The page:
In any case, the point is there are a lot. Most for normal criminal type stuff and not national security cases. So my question to Form is for him to prove, if we make the laughable assumption that all the cases he mentioned were in fact miscarriages of justice to stroke his conspiracy tendancies, how he justifies his claim that the entire military justice system is broken. His cases are less than .02% of all court marshals in a normal year, he is making quite the extrapolation.
 

JollyRoger

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In any case, the point is there are a lot.
It is not really that high of a volume given the number of judges. You really should spend a day at a criminal docket call in Collin, Denton, or Dallas, Texas counties. Some of those judges get more done by 9 a.m. than it appears that the typical military judge gets done all month. Heck, even the district judge (felony only) in rural Webb County has a tougher workload.

I think I have found an area where we can cut the defense budget.
 

ParadigmShifter

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Winston Churchill said:
Don't talk to me about naval tradition. It's nothing but rum, sodomy and the lash.

Although that's probably a misquote. It is true though.

EDIT: I mean look at this album from the Pogues

 

MobBoss

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Civilian statutes only specify life sentence and death penalty charges as punishment potential for denial of bail. The only other relevant statutory factor would have been flight risk and a good defense lawyer would have signed his client up to all sorts of bail conditions to overcome any flight risk argument.

Well, now with the inclusion of the charge of treasonous activity, it is indeed now a capital crime.

I never claimed they were "proof". But as you can clearly see, history has yet to document the obvious. And you are again peremptorily dismissing facts provided in two of the articles because they are merely "biased"?

There is nothing "specific" about my allegations. I am claiming that if Pvt Manning is so obviously abused in such an absurd manner, even before his so-called trial, that it quite likely to occur at all levels of this farce of a judicial system. That essentially the same people with the same training ran Abu Ghraib, Baghram, and Gitmo provide even more credence that the system is hopelessly broken. They seem to understand following orders much more than they do acting in a legal, just, and fair manner.

So you are contending that the CWO is never present in her own cellblock during these periods?

As to the claims of cover-up, I dont think that obvious at all, and fwiw, arent the dates of some of those stories published prior to final resolution of the Abu Graib issue? The ABC news story is very careful to show that such claims are indeed only alledged and not just simple fact as you claim. I would consider it the most valid of the sources you offer.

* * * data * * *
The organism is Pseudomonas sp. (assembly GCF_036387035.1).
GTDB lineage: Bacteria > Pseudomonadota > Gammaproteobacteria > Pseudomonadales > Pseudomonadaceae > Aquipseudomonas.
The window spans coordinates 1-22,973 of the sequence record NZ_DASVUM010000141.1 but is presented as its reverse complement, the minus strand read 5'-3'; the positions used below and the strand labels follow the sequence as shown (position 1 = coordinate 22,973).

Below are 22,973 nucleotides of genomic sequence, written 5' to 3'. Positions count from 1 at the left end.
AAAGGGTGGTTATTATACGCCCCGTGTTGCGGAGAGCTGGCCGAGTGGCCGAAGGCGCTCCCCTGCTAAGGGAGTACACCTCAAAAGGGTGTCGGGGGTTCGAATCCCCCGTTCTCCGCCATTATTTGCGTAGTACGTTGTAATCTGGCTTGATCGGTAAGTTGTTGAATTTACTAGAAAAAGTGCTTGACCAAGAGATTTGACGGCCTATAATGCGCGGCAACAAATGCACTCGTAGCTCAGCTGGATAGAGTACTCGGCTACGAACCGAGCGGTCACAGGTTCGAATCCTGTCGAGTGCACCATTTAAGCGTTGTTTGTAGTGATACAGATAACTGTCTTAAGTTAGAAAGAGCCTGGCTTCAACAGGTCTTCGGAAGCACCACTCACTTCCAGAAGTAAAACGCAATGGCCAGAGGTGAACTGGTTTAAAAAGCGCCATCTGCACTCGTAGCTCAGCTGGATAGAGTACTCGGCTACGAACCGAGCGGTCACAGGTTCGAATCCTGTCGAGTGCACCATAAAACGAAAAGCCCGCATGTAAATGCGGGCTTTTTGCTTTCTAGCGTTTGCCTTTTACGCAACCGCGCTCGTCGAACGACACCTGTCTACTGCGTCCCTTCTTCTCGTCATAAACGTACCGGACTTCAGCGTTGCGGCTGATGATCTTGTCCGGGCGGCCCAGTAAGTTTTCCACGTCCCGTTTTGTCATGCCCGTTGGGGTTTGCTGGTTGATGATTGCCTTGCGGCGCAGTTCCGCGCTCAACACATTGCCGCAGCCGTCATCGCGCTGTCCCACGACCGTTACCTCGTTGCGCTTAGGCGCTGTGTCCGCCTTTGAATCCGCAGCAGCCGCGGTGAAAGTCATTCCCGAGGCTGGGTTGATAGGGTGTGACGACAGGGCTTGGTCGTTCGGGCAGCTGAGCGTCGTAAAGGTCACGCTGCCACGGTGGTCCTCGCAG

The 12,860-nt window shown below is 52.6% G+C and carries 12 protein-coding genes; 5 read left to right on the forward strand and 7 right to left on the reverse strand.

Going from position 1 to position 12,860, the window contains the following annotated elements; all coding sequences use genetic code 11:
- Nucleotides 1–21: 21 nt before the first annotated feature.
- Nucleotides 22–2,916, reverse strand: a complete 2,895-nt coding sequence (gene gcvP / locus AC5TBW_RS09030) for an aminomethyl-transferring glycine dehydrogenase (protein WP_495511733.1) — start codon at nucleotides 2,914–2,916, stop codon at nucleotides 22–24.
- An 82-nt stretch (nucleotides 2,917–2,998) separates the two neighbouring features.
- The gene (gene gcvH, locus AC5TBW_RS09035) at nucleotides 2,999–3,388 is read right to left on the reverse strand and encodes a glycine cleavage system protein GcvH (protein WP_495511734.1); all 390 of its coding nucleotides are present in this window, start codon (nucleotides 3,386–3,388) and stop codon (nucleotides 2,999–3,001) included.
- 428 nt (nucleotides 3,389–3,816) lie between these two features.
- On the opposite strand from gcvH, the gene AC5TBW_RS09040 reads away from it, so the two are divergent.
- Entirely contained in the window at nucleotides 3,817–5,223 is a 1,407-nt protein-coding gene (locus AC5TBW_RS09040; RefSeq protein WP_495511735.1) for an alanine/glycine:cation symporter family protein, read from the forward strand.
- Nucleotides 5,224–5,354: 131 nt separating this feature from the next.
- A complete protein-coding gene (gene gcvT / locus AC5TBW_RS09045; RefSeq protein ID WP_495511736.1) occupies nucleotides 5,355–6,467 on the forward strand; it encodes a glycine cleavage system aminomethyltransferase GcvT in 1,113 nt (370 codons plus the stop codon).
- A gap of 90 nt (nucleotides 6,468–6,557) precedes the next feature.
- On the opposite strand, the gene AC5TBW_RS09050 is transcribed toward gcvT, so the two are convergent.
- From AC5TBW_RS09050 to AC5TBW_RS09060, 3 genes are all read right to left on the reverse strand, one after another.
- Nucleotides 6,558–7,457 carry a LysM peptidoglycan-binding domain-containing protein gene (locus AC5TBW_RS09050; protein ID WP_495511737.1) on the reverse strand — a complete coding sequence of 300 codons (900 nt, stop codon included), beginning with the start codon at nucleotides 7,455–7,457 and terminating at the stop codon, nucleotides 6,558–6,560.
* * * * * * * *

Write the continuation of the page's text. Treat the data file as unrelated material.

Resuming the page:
I would ask you to refrain from calling this a farce, as it is nothing of the sort. It is deadly serious business, and fwiw, those guarding Manning are correct to take his comments about suicide seriously which have led to his current predicament.

As to the the female WO in charge.....what I am 'contending' is that there is no proof in the story in the OP that says he reports naked to female guards. If your basis for making this claim is simply that the OIC of that block is a female then it is simply assumption on your part.

Case in point, while there are indeed females in the Military Police, its routinely a pretty small faction in comparison to other MOSs that women serve in. As such, it is not uncommon to only have 1 or 2 women in a small detachment like that - if any at all. Now, I am not saying women dont guard him - they very well could be - but the story doesnt say that one way or the other. So your claim of him being humilated that way isnt supported by the facts in the OP. Thats what I am saying.

In 2009, it was 1,184 Army, 1,088 Navy/Marines, 641 Air Force, and 45 Coast Guard. A lot lower than I thought, especially given the number of judges.

http://www.armfor.uscourts.gov/annual/FY09AnnualReport.pdf

I was going to get to that, and thats the yearly report published for US Courts Martials. What it doesnt include are lower forms of punishment, like Article 15s and General Officer reprimands.

By contrast, one suburban/rural county that I have cases in typically handles indicted charges in the 10,000 - 15,000 range per year with a lot fewer DA/judge resources than the military.